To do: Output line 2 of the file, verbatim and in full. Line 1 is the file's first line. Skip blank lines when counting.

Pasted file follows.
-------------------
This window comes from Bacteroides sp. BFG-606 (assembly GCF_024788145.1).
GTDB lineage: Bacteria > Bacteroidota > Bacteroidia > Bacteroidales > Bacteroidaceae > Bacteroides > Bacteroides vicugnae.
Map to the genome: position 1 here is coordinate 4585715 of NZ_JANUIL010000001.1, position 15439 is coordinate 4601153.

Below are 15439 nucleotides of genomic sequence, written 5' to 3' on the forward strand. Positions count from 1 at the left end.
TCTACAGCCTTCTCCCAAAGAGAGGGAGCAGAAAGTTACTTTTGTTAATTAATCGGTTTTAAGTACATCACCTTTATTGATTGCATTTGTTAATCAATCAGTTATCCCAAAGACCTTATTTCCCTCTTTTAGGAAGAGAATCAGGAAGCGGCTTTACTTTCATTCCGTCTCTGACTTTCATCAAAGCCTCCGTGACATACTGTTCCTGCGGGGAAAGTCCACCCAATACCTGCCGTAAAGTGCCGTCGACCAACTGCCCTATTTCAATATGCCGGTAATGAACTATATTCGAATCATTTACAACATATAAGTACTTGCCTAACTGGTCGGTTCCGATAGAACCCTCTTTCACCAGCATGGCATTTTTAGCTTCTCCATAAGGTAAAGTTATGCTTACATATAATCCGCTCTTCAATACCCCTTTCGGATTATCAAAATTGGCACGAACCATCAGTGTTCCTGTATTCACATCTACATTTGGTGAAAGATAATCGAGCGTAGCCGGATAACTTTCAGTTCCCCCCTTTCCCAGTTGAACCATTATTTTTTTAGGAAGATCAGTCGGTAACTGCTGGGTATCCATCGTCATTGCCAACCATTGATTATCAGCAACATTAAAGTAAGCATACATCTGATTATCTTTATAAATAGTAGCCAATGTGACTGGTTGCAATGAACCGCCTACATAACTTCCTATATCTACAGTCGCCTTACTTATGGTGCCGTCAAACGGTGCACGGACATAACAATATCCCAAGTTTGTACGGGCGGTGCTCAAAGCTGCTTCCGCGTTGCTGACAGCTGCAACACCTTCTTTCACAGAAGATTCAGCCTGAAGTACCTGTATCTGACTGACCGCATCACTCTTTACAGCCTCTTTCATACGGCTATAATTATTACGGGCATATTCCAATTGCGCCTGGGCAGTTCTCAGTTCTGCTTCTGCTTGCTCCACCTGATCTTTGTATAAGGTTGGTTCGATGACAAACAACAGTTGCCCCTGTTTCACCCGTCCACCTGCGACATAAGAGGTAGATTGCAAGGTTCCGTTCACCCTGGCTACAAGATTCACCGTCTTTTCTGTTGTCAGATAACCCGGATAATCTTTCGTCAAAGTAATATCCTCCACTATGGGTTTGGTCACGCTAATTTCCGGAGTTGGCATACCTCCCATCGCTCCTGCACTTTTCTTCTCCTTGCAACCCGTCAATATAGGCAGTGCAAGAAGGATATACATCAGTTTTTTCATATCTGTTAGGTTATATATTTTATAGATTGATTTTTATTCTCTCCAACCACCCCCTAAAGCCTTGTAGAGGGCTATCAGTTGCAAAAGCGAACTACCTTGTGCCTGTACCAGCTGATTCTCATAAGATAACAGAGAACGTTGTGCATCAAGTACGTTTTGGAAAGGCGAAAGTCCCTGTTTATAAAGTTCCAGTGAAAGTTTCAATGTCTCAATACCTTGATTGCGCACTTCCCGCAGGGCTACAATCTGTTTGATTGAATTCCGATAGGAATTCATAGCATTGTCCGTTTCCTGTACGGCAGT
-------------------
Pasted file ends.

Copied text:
GTDB lineage: Bacteria > Bacteroidota > Bacteroidia > Bacteroidales > Bacteroidaceae > Bacteroides > Bacteroides vicugnae.